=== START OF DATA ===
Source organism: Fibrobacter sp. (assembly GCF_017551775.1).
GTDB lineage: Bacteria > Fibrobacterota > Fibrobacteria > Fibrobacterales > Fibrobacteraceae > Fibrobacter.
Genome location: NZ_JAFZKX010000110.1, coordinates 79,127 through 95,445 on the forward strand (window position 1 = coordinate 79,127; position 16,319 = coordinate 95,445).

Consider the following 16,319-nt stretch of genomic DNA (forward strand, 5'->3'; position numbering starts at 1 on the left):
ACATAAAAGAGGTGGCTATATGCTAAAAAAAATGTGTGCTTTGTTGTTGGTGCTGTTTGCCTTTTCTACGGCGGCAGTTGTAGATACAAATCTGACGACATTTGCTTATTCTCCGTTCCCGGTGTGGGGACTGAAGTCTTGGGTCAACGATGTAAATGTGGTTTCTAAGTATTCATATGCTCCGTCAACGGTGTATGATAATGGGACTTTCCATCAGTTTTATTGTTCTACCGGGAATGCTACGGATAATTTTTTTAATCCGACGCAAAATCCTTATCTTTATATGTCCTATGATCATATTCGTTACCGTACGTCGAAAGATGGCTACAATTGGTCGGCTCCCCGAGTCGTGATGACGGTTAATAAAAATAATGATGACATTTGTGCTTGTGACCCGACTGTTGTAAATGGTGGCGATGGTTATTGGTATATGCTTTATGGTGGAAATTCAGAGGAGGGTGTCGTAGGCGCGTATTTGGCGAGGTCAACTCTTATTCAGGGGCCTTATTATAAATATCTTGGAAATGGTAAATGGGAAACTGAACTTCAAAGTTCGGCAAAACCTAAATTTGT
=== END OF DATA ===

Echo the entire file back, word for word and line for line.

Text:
Source organism: Fibrobacter sp. (assembly GCF_017551775.1).
GTDB lineage: Bacteria > Fibrobacterota > Fibrobacteria > Fibrobacterales > Fibrobacteraceae > Fibrobacter.
Genome location: NZ_JAFZKX010000110.1, coordinates 79,127 through 95,445 on the forward strand (window position 1 = coordinate 79,127; position 16,319 = coordinate 95,445).

Consider the following 16,319-nt stretch of genomic DNA (forward strand, 5'->3'; position numbering starts at 1 on the left):
ACATAAAAGAGGTGGCTATATGCTAAAAAAAATGTGTGCTTTGTTGTTGGTGCTGTTTGCCTTTTCTACGGCGGCAGTTGTAGATACAAATCTGACGACATTTGCTTATTCTCCGTTCCCGGTGTGGGGACTGAAGTCTTGGGTCAACGATGTAAATGTGGTTTCTAAGTATTCATATGCTCCGTCAACGGTGTATGATAATGGGACTTTCCATCAGTTTTATTGTTCTACCGGGAATGCTACGGATAATTTTTTTAATCCGACGCAAAATCCTTATCTTTATATGTCCTATGATCATATTCGTTACCGTACGTCGAAAGATGGCTACAATTGGTCGGCTCCCCGAGTCGTGATGACGGTTAATAAAAATAATGATGACATTTGTGCTTGTGACCCGACTGTTGTAAATGGTGGCGATGGTTATTGGTATATGCTTTATGGTGGAAATTCAGAGGAGGGTGTCGTAGGCGCGTATTTGGCGAGGTCAACTCTTATTCAGGGGCCTTATTATAAATATCTTGGAAATGGTAAATGGGAAACTGAACTTCAAAGTTCGGCAAAACCTAAATTTGT